Letter from Portugal
May 21, 2007-- Home Textiles Today,
The home textiles industry in Portugal is in some ways the land that time forgot; in another sense it is the land that moved away from time — and yet again the land with which time must inevitably catch up.
The mills are small in terms of size relative to the United States and the larger players in Asia and the subcontinent. It is worth noting though, that some mills here are larger than the current offshore leaders were six or seven years ago. For the major survivors in Portugal, that general smallness may have provided their coat of armor.
One has to admire the degree of resilience in this diminutive country, which still supports some 200 mills producing home textiles. Yes, most are tiny operations supplying the domestic and regional markets. But still: they've got 200 running, and the United States has…?
Also admirable: despite the fact that their U.S. exports are less than they were five or six years ago — in many cases disastrously so — the size of the overall business for the survivors is about the same or slightly larger.
So how did the larger survivors make it? While everybody else zigged to sourcing for lower costs, they zagged to Europe and the higher end in the United States, determined to hold on to better accounts (blessings on you; Pottery Barn).
The question each faces now is how long it can sustain a globally small operation dedicated to local production in the face of the onslaught from the East. As has been so painfully demonstrated elsewhere, one cannot simply keep one's head down and tend to ever smaller pieces of business. The world catches up. Over three days, I and two colleagues visited some 15 companies between us, only one of which was sourcing from the East to build up business.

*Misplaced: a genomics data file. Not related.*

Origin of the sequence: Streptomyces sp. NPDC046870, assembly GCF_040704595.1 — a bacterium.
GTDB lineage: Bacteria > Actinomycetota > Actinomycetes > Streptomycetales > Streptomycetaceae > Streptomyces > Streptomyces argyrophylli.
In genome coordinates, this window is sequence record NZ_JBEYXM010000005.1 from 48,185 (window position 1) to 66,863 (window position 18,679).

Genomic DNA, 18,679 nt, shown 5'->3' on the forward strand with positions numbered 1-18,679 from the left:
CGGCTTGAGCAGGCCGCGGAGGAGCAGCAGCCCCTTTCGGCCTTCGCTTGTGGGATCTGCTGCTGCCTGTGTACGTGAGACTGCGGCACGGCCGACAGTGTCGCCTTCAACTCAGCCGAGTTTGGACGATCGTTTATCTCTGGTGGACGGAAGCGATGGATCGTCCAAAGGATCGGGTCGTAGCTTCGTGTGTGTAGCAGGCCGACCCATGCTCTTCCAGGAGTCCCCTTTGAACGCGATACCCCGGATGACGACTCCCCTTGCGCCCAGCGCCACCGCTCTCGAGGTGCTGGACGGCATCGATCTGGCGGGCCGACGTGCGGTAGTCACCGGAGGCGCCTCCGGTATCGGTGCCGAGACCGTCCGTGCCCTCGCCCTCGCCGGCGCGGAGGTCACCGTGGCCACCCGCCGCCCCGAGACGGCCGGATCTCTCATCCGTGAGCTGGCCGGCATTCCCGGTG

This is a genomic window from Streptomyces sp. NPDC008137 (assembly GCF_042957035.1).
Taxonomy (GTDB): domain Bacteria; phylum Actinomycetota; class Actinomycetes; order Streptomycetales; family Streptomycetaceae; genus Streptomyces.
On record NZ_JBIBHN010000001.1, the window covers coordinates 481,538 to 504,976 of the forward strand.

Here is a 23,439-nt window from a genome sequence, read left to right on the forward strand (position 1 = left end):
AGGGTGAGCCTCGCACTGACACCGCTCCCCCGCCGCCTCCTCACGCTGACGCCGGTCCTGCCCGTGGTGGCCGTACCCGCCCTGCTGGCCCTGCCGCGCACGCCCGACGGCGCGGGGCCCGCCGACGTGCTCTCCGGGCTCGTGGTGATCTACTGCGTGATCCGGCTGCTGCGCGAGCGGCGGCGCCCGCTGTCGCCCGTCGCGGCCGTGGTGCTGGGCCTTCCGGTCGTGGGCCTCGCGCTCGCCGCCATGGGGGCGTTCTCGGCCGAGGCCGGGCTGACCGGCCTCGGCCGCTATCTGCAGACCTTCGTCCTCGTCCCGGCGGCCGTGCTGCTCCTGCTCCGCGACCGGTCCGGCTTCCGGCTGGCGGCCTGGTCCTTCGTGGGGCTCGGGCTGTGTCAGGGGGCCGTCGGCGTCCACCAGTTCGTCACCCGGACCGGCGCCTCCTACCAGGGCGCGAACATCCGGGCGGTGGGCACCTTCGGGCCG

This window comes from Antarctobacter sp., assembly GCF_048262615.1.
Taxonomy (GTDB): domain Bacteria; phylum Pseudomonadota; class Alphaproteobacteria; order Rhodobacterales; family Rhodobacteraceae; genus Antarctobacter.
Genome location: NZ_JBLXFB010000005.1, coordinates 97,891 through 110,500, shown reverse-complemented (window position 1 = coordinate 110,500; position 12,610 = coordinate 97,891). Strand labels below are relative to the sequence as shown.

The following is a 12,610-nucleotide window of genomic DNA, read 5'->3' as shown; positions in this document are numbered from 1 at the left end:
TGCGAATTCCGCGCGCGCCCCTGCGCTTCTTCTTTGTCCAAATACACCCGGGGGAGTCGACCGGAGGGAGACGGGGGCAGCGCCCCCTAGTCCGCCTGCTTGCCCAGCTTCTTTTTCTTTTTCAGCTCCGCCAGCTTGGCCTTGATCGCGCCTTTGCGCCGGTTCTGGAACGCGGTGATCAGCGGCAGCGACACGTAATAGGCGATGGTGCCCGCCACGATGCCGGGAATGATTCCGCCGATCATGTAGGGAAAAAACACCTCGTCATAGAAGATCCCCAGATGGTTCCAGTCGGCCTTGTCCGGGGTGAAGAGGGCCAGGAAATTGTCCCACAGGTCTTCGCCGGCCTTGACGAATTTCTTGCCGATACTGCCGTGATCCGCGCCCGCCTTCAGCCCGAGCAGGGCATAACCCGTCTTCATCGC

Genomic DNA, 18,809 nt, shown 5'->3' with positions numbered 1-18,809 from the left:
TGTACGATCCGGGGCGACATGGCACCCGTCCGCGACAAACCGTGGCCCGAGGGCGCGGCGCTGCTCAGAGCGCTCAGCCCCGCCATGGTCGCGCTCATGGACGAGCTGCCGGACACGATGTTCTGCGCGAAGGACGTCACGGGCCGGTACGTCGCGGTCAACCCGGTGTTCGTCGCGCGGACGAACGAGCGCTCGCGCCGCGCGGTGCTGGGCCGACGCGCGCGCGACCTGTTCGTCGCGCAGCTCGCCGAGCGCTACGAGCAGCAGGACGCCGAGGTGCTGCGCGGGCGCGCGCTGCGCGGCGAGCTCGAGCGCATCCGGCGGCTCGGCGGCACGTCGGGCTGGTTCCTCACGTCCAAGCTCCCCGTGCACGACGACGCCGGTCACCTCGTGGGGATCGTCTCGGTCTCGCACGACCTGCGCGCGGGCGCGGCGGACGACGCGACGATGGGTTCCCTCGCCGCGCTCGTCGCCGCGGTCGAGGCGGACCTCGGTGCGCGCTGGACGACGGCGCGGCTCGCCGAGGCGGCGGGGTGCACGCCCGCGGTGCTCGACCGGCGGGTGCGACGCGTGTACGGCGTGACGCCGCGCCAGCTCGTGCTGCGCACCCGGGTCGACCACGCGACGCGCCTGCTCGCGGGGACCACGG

What was heartening to see was the number of young professionals holding positions of authority in the industry. It bodes well.
So, what to make of a snapshot visit? On the one hand, if the exporting sector of the industry in Portugal is determined to stick to upper-moderate to high-end price points, the manufacturers need to find a way to deal with independent accounts. But China and India will catch up, as they always have.
Which then will demand a move even further up the scale, shrinking yet again the pool from which to draw business. It's a difficult model, but Portugal is a different country. Perhaps it is small enough to create a different future.
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